By the beginning of the 18th century, the name Grenada, on his third voyage to the region in 1498, Christopher Columbus sighted Grenada and named it La Concepción in honour of the Virgin Mary. It is said that he may have named it Assumpción. However, history has accepted that it was Tobago he named Assumpción, in 1499, the Italian explorer Amerigo Vespucci travelled through the region with the Spanish explorer Alonso de Ojeda and mapmaker Juan de la Cosa. Vespucci is reported to have renamed the island Mayo, which is how it appeared on maps for around the next 20 years, in the 1520s the Spanish named the islands to the north of Mayo as Los Granadillos, presumably after the mainland Spanish town
Colony of Virginia
The Colony of Virginia was the first permanently settled English colony in North America. Newfoundland, with settlements, had been established as a colony by Royal Charter in 1583. American archaeologist William Kelso says Virginia is where the British Empire began and this was the first colony in the British Empire. The colony existed briefly during the 16th century, and continuously from 1607 until the American Revolution, the name Virginia was first applied by Sir Walter Raleigh and Queen Elizabeth I in 1584. In 1607, members of a joint venture called the Virginia Company founded Jamestown, tobacco became Virginias first profitable export, the production of which had a significant impact on the society and settlement patterns. In 1624, the Virginia Companys charter was revoked by King James I, from 1619 to 1776, the legislature of the Virginia was the House of Burgesses, which governed in conjunction with a colonial governor. Jamestown remained the capital of the Virginia colony until 1699, from 1699 until its dissolution the capital was in Williamsburg and it experienced its first major political turmoil with Bacons Rebellion of 1676.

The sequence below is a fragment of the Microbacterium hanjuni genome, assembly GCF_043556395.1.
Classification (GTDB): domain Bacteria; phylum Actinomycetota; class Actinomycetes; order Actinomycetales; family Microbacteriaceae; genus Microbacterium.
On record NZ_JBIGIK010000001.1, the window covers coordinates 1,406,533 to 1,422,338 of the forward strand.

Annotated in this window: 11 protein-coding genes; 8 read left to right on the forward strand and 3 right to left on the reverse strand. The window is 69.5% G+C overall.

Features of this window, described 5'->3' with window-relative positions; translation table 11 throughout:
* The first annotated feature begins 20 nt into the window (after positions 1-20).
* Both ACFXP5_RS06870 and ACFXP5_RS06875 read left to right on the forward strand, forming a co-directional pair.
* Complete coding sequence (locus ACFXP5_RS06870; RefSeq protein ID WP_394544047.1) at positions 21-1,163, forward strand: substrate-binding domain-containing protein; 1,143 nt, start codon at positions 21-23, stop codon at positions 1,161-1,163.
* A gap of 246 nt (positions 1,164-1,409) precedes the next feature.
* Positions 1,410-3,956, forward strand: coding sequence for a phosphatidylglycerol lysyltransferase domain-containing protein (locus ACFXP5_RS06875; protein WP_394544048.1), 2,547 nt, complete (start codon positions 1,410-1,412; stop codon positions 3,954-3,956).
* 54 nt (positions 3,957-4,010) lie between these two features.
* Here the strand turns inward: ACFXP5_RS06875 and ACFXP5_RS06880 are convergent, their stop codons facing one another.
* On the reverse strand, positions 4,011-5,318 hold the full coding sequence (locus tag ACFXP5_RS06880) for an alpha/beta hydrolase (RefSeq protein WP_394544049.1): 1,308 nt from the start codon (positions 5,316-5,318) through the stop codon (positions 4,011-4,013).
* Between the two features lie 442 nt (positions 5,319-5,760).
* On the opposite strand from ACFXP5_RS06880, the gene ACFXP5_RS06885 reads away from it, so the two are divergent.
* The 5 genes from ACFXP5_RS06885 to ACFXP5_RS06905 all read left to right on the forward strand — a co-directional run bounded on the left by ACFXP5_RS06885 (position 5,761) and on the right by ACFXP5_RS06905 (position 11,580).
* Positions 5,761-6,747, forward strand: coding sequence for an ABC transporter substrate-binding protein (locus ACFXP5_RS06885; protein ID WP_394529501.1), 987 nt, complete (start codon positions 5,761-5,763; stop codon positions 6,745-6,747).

The name Virginia is the oldest designation for English claims in North America, the latter word may have inspired the Queen to name the colony Virginia, noting her status as the Virgin Queen. in Carolina Algonquian, and was not the name of the country as previously misunderstood. Virginia was originally a term used to refer to North Americas entire eastern coast from the 34th parallel north to 48th parallel and this area included a large section of Canada and the shores of Acadia. In gratitude for Virginians loyalty to the crown during the English Civil War, Charles II gave it the title of Old Dominion, Virginia maintains Old Dominion as its state nickname. Accordingly, the University of Virginias athletic teams use Cavaliers as one of their nicknames, earlier attempts had been made by the Spanish in what is now Georgia, South Carolina, North Carolina and Virginia, and by the French in South Carolina. Farther south, the Spanish colony of Spanish Florida, centered on St. Augustine, was established in 1565, while to the north, in 1584, Sir Walter Raleigh sent his first colonization mission to the island of Roanoke.
This was the first English settlement, although it did not survive and it was a military research expedition with a very narrow focus. In 1587, Raleigh sent another group to attempt to establish a permanent settlement. The first English child born in the New World was named Virginia Dare, the expedition leader, John White returned to England for supplies that same year, but was unable to return to the colony due to war between England and Spain. When he finally did return in 1590, he found the colony abandoned, the houses were intact, but the colonists had completely disappeared. Although there are a number of theories about the fate of the colony, Dare County was named in honor of the baby Virginia Dare, who was among those whose fate is unknown. The word Croatoan was found carved into a tree, the name of a tribe on a nearby island, following the death of Queen Elizabeth I in 1603, King James I ascended to the throne
British Overseas Territories